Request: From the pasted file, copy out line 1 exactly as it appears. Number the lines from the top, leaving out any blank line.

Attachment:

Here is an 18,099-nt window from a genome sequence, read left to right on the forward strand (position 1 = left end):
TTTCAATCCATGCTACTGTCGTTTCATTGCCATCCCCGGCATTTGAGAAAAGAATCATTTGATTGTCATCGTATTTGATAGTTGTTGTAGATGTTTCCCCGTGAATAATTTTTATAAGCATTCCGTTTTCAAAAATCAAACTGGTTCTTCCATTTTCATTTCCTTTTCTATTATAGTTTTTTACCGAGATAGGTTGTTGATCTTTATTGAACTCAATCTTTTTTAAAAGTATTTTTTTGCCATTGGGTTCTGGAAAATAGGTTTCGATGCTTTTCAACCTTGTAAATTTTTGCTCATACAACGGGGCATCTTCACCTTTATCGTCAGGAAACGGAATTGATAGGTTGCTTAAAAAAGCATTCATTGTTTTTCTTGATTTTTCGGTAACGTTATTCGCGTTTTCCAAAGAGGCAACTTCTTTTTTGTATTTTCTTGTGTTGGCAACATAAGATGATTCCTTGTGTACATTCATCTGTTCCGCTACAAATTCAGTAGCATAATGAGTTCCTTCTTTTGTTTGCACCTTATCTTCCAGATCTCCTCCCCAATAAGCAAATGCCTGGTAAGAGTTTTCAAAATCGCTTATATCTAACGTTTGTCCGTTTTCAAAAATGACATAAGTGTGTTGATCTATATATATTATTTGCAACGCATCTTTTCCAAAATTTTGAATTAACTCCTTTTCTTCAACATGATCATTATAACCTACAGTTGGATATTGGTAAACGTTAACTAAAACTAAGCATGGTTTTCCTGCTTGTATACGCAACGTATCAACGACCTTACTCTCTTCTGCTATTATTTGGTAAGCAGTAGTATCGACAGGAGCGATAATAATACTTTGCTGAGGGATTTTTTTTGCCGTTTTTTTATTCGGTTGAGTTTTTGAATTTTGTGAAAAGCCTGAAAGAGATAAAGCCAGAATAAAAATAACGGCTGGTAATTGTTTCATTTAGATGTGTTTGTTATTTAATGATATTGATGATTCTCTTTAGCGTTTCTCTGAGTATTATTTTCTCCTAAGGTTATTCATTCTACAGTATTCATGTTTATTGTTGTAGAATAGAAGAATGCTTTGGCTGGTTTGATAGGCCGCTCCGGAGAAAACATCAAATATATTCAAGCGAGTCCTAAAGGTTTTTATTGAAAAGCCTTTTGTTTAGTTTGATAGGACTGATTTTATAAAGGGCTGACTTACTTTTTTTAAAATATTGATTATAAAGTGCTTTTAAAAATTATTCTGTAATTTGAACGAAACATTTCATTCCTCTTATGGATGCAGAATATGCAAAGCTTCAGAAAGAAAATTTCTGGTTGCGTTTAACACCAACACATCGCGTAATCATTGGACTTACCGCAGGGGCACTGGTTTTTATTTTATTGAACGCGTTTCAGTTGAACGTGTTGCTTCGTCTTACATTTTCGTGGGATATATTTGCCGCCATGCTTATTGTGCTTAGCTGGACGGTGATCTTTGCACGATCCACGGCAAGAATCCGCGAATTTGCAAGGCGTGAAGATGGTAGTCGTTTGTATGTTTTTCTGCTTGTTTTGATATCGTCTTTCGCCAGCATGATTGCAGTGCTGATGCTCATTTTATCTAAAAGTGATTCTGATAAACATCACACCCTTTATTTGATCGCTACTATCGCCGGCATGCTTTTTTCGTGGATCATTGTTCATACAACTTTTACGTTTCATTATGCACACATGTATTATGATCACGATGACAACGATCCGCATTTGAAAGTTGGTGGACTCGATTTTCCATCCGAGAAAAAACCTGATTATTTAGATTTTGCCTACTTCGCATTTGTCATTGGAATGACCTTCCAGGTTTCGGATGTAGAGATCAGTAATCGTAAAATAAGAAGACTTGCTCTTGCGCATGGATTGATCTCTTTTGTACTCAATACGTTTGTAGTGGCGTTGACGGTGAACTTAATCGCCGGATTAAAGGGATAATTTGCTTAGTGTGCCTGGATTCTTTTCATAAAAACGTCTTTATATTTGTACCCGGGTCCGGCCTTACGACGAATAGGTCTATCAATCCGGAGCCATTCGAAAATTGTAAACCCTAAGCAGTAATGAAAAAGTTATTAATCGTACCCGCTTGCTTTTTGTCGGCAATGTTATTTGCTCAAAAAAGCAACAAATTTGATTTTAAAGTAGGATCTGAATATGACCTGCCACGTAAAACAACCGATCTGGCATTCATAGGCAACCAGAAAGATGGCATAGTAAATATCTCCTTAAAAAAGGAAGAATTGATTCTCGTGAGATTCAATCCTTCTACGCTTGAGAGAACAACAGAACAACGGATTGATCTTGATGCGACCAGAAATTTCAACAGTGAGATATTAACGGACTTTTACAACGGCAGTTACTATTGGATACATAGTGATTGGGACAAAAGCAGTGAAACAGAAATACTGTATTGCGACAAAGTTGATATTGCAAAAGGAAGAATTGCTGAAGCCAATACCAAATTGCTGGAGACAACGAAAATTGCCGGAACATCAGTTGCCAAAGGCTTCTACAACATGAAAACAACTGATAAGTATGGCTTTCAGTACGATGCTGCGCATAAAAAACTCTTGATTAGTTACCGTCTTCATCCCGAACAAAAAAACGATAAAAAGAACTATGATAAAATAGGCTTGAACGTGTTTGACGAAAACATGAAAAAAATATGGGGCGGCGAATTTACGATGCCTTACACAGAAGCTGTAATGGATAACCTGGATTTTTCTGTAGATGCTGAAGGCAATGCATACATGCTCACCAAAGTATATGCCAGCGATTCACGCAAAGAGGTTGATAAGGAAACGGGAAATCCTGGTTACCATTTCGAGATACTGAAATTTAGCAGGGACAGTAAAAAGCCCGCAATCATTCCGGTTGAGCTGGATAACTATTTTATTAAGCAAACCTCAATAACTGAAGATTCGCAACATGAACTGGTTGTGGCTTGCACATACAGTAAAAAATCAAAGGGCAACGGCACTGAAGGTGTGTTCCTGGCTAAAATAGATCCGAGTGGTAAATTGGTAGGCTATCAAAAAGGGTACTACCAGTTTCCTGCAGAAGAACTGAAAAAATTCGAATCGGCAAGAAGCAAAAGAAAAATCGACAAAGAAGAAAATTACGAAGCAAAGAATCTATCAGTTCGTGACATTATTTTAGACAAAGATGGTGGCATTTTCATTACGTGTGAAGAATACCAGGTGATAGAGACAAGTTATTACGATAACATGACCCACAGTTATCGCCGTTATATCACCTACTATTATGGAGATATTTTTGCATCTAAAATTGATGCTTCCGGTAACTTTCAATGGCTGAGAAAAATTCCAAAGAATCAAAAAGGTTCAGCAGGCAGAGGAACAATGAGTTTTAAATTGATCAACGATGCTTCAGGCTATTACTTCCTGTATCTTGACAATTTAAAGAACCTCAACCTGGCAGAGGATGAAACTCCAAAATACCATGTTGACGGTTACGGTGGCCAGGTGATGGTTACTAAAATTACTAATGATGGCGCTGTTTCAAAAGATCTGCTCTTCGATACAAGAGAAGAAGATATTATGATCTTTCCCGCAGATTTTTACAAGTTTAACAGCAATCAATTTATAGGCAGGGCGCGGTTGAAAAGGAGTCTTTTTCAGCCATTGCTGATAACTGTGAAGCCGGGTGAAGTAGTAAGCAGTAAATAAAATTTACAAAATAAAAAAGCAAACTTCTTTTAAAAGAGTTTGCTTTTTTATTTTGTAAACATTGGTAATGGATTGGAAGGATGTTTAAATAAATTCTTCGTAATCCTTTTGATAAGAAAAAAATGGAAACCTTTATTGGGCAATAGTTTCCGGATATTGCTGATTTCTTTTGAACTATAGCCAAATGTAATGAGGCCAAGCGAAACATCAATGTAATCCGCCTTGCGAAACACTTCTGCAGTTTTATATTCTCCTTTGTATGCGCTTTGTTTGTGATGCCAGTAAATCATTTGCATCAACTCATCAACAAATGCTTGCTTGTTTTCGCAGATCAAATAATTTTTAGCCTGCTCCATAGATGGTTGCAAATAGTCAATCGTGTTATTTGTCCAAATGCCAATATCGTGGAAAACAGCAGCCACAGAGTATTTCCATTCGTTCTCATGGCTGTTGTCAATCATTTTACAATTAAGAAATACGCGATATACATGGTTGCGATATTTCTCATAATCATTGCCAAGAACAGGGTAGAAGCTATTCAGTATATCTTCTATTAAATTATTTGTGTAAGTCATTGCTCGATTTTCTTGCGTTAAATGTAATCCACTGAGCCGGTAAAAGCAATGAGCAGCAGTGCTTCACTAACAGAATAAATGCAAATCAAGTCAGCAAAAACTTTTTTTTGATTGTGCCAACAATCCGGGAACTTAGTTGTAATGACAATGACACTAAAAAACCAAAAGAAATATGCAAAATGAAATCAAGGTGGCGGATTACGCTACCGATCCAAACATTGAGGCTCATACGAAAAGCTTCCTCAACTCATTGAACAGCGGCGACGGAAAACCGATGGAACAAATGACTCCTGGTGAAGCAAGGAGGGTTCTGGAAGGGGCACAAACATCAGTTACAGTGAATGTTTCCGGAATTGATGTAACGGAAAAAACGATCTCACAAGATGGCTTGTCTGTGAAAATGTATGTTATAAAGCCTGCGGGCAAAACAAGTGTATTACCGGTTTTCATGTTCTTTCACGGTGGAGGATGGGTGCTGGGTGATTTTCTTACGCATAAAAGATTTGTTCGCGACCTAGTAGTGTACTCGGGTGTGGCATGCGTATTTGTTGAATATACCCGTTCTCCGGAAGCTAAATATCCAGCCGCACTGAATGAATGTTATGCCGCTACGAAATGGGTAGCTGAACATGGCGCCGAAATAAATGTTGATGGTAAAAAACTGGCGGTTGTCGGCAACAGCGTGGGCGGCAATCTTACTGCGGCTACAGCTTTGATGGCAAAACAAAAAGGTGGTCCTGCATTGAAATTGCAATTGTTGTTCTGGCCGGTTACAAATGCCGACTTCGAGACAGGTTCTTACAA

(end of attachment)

Here is an 18,099-nt window from a genome sequence, read left to right on the forward strand (position 1 = left end):